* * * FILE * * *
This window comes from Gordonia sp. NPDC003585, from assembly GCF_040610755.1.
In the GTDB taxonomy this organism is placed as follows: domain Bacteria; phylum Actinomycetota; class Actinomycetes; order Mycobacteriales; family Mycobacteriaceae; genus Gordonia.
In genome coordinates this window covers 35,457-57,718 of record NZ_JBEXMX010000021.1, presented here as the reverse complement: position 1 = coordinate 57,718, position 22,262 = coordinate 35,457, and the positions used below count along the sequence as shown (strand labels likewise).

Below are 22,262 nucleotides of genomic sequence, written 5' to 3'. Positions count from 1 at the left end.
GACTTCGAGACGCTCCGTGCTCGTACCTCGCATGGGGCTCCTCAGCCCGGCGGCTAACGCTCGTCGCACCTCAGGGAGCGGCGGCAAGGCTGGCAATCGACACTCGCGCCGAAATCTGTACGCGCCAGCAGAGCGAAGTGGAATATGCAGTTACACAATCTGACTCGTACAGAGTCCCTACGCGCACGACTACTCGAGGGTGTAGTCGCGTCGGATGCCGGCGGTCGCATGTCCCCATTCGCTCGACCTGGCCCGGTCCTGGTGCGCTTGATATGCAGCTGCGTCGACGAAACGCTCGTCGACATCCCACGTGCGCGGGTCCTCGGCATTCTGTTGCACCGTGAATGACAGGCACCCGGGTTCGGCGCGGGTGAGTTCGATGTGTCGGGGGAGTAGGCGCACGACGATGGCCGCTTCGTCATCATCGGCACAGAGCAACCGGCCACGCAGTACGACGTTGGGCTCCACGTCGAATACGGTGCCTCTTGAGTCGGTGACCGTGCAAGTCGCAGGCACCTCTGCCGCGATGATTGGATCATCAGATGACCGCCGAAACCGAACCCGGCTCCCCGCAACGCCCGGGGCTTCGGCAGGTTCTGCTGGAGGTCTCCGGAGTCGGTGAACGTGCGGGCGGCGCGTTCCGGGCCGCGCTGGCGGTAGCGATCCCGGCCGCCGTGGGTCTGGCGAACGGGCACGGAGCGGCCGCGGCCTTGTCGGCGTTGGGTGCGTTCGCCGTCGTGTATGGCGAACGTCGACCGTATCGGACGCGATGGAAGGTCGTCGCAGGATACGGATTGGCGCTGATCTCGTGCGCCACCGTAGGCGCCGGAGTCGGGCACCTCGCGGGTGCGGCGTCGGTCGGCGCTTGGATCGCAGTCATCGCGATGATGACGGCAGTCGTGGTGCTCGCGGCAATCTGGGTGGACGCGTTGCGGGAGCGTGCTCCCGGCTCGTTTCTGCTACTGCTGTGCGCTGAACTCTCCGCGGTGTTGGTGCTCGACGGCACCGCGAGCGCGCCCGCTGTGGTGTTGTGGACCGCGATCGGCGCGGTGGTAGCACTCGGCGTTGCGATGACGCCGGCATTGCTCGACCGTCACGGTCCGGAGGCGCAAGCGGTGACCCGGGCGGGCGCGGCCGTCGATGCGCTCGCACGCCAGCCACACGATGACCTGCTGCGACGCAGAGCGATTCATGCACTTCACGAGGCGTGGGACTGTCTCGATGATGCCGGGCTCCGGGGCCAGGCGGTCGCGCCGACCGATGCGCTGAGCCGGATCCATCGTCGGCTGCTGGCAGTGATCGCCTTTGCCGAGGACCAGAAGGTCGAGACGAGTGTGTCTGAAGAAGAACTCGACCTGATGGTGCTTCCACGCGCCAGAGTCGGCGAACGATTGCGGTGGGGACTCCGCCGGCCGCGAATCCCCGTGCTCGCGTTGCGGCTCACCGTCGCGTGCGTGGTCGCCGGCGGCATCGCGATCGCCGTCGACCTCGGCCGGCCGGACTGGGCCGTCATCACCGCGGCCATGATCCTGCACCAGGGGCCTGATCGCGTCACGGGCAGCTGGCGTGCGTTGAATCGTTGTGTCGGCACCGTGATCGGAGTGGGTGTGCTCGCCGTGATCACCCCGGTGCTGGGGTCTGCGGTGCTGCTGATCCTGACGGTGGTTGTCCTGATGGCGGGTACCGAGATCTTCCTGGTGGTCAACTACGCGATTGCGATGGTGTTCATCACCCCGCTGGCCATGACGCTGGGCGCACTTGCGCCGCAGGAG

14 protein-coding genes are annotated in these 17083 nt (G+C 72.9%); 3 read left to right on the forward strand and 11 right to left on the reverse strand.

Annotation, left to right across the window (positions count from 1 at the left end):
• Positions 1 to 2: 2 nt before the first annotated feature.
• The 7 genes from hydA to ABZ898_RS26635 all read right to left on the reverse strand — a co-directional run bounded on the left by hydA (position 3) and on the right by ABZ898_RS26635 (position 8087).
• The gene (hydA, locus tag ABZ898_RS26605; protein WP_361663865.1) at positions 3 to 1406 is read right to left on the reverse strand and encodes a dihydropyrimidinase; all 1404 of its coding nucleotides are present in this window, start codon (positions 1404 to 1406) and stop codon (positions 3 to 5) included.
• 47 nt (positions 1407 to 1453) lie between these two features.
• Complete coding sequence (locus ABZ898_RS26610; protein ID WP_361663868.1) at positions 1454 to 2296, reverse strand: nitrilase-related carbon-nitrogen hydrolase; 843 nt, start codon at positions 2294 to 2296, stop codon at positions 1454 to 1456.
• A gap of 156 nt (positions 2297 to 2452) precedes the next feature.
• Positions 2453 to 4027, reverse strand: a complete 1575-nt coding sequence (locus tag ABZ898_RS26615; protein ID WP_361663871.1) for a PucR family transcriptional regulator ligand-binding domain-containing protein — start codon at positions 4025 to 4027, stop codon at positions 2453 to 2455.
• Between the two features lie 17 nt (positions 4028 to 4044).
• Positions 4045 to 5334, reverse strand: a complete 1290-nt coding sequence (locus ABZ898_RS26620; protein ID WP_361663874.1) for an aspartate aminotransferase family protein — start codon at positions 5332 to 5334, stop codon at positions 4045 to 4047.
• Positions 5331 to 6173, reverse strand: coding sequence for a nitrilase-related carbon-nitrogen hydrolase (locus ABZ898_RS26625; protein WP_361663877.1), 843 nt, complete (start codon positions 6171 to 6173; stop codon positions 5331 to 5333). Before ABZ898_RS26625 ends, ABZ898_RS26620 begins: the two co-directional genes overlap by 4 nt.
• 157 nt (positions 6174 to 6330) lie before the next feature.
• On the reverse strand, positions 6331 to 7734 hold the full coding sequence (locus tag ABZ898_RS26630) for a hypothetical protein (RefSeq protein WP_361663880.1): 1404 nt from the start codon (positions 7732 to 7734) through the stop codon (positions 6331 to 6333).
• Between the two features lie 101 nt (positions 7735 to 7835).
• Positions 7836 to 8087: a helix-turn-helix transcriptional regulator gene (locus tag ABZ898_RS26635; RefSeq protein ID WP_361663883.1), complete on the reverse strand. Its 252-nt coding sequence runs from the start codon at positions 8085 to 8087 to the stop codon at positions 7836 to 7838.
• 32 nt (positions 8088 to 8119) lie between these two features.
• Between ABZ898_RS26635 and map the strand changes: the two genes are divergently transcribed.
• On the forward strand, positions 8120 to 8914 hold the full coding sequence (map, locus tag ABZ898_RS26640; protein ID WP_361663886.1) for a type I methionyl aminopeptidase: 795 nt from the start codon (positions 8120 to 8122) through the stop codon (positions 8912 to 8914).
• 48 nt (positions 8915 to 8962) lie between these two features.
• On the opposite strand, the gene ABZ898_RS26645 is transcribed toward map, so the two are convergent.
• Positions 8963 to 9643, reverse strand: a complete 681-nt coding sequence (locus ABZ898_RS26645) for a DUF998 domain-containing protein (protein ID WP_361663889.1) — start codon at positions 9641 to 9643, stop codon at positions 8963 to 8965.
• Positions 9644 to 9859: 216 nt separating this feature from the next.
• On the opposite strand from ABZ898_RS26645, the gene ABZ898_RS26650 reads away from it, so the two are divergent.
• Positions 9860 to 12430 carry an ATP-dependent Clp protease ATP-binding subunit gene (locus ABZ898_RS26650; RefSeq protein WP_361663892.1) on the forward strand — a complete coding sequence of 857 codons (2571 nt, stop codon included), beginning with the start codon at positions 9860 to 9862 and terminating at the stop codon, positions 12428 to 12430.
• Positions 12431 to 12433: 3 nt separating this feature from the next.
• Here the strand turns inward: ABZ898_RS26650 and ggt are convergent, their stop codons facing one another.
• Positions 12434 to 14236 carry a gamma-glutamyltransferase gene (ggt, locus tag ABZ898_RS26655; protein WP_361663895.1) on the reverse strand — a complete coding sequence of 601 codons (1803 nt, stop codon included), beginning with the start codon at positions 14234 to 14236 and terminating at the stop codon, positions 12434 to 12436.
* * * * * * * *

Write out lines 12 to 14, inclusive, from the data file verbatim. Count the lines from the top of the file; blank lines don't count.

• Complete coding sequence (locus ABZ898_RS26610; protein ID WP_361663868.1) at positions 1454 to 2296, reverse strand: nitrilase-related carbon-nitrogen hydrolase; 843 nt, start codon at positions 2294 to 2296, stop codon at positions 1454 to 1456.
• A gap of 156 nt (positions 2297 to 2452) precedes the next feature.
• Positions 2453 to 4027, reverse strand: a complete 1575-nt coding sequence (locus tag ABZ898_RS26615; protein ID WP_361663871.1) for a PucR family transcriptional regulator ligand-binding domain-containing protein — start codon at positions 4025 to 4027, stop codon at positions 2453 to 2455.